With the Dallas Stars snubbed at the 2018 NHL Awards last week, it is the third straight season that the club will not take any hardware back to Dallas.
Jamie Benn was the last Star to capture an award, winning the Art Ross Trophy at the conclusion of the 2014-15 campaign. Before that, no Star had won since Marty Turco took home the NHL Foundation Player Award for community service during the 2005-06 season.
Let’s play Stars’ advocate and see how the NHL Awards would shake out had they only been given to Dallas Stars players.
I present to you: The 2018 Dallas Stars Awards.
Vezina Trophy – Best Goaltender
Had it not been for an injury late in the season, Ben Bishop just may have backstopped the Stars to a playoff berth.
With a 26-17-5 record and a pretty decent .916 save percentage, Bishop’s stats land him right in the middle of the pack as far as goaltenders in the NHL. With a mediocre defense in Dallas, Bishop had to do a little more work than should have been required of him.
The three finalists for the Vezina (Pekka Rinne, Andrei Vasilevskiy, and Connor Hellebuyck) all had stellar defenses in front of them that led their team to pretty deep playoff runs. Bishop’s 2.49 goals-against average may be pretty average, but it was better than Vasilevskiy’s 2.62 GAA. So there’s that.
Bishop also posted five shutouts this season, good for fourth-place (tied) in the NHL behind the three aforementioned netminders.
Frank J. Selke Trophy – Best Defensive Forward
Radek Faksa is the guy that coaches want on the ice all the time.
Coaches from all levels of hockey—from your pee-wee-hockey-dad-turned coach to your beer league buddy to your tenured NHL bench boss—all preach playing a “two-way game” and being able to play on both sides of the ice.
Faksa is the Stars’ energizer bunny. As soon as he hits the ice, he’s hunting for the puck, frantically forechecking, and getting the biscuit back for his team.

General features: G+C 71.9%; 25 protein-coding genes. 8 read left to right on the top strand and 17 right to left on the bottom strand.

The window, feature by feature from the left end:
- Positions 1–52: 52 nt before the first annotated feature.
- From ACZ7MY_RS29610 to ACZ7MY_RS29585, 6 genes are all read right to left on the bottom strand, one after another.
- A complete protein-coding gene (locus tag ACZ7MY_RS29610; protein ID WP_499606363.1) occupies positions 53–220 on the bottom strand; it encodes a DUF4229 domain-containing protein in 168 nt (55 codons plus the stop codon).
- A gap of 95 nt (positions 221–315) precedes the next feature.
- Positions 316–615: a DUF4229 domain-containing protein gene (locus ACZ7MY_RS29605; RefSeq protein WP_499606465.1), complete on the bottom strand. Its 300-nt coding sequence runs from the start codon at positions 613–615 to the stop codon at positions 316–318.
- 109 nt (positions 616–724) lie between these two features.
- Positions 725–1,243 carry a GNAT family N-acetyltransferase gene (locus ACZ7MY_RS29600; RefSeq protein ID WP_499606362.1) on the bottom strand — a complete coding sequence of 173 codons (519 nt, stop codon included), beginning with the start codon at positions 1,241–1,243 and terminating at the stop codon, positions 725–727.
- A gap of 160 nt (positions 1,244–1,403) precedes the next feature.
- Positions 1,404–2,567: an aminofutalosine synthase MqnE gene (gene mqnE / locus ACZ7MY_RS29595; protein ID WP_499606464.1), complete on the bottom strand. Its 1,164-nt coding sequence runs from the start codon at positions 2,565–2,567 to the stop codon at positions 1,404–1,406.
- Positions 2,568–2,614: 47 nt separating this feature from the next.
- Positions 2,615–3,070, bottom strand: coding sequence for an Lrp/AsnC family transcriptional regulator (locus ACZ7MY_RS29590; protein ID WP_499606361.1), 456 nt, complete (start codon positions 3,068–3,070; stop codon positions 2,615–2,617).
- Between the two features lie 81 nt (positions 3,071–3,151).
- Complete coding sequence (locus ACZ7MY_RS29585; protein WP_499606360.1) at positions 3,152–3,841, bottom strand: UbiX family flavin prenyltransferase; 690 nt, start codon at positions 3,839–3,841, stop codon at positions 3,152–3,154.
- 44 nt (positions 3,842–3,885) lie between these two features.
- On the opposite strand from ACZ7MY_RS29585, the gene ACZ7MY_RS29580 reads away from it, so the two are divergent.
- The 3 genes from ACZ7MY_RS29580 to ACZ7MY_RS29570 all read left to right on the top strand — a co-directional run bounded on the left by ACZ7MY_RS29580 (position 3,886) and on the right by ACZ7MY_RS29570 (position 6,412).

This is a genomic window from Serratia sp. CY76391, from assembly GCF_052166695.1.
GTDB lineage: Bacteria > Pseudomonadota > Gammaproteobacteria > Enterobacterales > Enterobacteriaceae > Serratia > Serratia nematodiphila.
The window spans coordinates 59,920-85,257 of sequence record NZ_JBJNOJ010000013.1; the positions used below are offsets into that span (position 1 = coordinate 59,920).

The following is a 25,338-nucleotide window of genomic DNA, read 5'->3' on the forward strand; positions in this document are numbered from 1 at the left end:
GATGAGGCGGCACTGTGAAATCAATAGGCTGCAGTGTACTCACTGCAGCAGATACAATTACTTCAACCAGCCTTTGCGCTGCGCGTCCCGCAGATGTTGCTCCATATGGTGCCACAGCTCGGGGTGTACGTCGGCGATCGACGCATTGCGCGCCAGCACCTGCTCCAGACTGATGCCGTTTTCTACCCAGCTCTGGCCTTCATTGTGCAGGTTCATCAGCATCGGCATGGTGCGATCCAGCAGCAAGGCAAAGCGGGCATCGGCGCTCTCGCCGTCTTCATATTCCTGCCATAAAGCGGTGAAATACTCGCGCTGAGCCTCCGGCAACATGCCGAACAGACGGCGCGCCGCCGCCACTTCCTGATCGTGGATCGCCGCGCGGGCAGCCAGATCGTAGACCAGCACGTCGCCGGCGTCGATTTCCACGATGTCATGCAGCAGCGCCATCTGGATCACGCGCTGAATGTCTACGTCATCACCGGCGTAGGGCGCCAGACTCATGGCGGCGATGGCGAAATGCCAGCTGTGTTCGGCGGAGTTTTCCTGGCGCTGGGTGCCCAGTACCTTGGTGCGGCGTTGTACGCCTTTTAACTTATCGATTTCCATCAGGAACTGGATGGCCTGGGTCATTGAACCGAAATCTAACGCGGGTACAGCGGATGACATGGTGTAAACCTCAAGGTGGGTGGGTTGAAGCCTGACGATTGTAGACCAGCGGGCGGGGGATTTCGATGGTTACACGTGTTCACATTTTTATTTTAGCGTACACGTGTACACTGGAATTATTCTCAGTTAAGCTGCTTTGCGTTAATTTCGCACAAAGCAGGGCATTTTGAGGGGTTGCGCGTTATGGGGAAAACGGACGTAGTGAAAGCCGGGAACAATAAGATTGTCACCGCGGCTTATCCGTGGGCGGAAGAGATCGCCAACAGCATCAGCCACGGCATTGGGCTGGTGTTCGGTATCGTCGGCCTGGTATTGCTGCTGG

According to Corsicahockey.com, a hockey analytics website, the Stars ranked sixth in the NHL in defense rating. Thanks in part to Ken Hitchcock’s highly-defensive coaching style and also in part to Faksa, the team’s most defensive forward.
Per Corsica, Faksa has allowed an incredibly low 25 goals against when he is on the ice. The crazy part is, aside from the top line of Alexander Radulov, Benn, Tyler Seguin, and then Mattias Janmark, Faksa spent the most time on the ice (992 minutes). The four aforementioned names allowed at least 40 goals against when on the ice. Meaning, Faksa was on the ice—a lot—and still allowed the fewest goals when he (and his line) were on the ice.
Of the three Selke finalists, Patrice Bergeron was the closest to Faksa, but the Stars’ center still has him beat. Bergeron allowed 27 goals against and played fewer minutes with 862.
The fact that Faksa spent so much time on the ice and still only allowed so few goals is a testament to his defensive prowess. So is his plus-21 rating, which ranks first on the team. In addition, the third-year forward finished fifth on the team in goals (17), sixth in points (33), first (tied) in shorthanded goals (2), and the second-best shooting percentage (14.4 percent) behind Jamie Benn.
Bonus: Faksa can score some crazy goals too.
While he wasn’t a finalist for the trophy, he did finish seventh in voting and even received two first-place votes, beating out names like Sidney Crosby, Ryan O’Reilly, and Jonathan Toews.